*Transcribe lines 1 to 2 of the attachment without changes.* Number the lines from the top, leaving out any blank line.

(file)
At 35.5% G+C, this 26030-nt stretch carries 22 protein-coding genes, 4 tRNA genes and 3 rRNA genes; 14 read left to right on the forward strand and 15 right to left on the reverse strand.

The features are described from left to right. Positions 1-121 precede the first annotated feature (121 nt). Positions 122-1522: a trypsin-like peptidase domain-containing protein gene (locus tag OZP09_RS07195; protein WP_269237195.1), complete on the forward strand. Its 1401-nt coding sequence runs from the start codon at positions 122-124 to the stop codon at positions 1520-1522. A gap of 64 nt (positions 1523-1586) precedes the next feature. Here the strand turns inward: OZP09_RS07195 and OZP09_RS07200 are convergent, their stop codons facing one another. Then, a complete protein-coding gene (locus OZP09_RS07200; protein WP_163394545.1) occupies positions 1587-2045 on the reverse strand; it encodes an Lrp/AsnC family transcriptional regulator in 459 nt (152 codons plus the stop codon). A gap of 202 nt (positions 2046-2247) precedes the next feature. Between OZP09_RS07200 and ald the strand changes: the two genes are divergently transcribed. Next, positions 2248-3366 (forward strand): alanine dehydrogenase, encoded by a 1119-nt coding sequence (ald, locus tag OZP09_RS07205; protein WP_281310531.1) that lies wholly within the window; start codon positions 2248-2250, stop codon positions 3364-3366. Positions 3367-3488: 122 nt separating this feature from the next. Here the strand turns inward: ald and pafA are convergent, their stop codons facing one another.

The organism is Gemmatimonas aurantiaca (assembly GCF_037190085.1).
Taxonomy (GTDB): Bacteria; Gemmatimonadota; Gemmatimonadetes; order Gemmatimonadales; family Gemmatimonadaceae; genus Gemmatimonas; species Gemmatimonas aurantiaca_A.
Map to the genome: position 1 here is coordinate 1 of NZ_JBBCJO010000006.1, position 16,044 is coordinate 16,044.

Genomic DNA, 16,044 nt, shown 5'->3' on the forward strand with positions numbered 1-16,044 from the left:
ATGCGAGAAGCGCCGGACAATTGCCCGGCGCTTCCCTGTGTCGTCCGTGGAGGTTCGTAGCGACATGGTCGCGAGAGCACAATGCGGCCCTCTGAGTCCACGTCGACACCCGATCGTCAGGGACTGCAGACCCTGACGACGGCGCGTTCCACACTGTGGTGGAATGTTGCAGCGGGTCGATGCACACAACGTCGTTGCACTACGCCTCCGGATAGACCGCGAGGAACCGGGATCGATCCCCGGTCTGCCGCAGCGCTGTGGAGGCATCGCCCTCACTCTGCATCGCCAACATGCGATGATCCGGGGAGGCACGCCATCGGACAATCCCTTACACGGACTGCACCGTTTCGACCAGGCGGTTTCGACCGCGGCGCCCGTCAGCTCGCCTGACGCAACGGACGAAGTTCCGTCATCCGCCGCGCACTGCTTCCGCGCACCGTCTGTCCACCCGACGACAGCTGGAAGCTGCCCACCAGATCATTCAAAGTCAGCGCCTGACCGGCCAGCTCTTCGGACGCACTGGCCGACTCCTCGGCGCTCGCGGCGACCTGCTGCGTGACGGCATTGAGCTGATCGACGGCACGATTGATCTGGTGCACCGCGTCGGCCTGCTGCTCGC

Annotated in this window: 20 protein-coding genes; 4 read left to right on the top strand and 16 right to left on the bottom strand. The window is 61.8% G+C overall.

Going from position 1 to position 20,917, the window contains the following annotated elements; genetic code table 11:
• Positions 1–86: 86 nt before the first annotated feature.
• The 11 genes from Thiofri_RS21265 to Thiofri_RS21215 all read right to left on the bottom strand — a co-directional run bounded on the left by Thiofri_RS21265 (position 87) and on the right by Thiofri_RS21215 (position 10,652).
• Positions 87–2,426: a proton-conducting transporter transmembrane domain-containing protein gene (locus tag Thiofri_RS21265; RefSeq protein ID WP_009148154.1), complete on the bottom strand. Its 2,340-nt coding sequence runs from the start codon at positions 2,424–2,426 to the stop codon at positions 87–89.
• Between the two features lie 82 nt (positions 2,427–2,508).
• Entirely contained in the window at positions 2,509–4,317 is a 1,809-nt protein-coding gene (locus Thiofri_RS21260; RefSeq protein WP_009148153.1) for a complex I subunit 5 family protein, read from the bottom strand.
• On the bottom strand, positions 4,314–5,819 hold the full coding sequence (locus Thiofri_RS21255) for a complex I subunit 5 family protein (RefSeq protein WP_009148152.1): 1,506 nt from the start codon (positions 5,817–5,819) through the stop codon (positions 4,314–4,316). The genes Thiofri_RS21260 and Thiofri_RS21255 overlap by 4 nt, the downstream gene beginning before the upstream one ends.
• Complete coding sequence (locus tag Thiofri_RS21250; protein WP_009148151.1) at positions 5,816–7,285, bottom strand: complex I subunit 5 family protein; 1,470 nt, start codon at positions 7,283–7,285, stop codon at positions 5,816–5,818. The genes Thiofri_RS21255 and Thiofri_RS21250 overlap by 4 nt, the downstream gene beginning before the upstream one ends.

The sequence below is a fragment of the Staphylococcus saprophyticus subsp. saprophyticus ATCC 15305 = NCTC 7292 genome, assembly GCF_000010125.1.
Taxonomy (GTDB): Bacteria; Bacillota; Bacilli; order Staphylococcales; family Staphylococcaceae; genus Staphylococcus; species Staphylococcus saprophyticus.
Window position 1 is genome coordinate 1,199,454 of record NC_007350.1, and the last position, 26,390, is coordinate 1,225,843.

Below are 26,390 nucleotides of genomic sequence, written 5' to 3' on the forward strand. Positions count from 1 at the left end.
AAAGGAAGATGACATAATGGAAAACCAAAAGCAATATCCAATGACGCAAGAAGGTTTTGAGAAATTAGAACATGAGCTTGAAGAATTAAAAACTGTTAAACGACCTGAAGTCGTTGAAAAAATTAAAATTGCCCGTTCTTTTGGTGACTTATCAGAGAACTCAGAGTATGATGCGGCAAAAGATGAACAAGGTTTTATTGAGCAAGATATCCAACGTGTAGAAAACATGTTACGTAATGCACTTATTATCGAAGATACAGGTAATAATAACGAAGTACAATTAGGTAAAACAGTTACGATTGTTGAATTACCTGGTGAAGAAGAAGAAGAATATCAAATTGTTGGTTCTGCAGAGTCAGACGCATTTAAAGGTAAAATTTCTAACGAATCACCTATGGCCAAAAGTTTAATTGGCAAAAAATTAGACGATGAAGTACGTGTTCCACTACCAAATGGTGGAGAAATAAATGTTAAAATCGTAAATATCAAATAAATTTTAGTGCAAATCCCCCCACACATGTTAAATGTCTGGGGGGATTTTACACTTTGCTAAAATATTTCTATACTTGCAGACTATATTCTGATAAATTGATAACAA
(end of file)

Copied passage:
At 35.5% G+C, this 26030-nt stretch carries 22 protein-coding genes, 4 tRNA genes and 3 rRNA genes; 14 read left to right on the forward strand and 15 right to left on the reverse strand.

The features are described from left to right. Positions 1-121 precede the first annotated feature (121 nt). Positions 122-1522: a trypsin-like peptidase domain-containing protein gene (locus tag OZP09_RS07195; protein WP_269237195.1), complete on the forward strand. Its 1401-nt coding sequence runs from the start codon at positions 122-124 to the stop codon at positions 1520-1522. A gap of 64 nt (positions 1523-1586) precedes the next feature. Here the strand turns inward: OZP09_RS07195 and OZP09_RS07200 are convergent, their stop codons facing one another. Then, a complete protein-coding gene (locus OZP09_RS07200; protein WP_163394545.1) occupies positions 1587-2045 on the reverse strand; it encodes an Lrp/AsnC family transcriptional regulator in 459 nt (152 codons plus the stop codon). A gap of 202 nt (positions 2046-2247) precedes the next feature. Between OZP09_RS07200 and ald the strand changes: the two genes are divergently transcribed. Next, positions 2248-3366 (forward strand): alanine dehydrogenase, encoded by a 1119-nt coding sequence (ald, locus tag OZP09_RS07205; protein WP_281310531.1) that lies wholly within the window; start codon positions 2248-2250, stop codon positions 3364-3366. Positions 3367-3488: 122 nt separating this feature from the next. Here the strand turns inward: ald and pafA are convergent, their stop codons facing one another.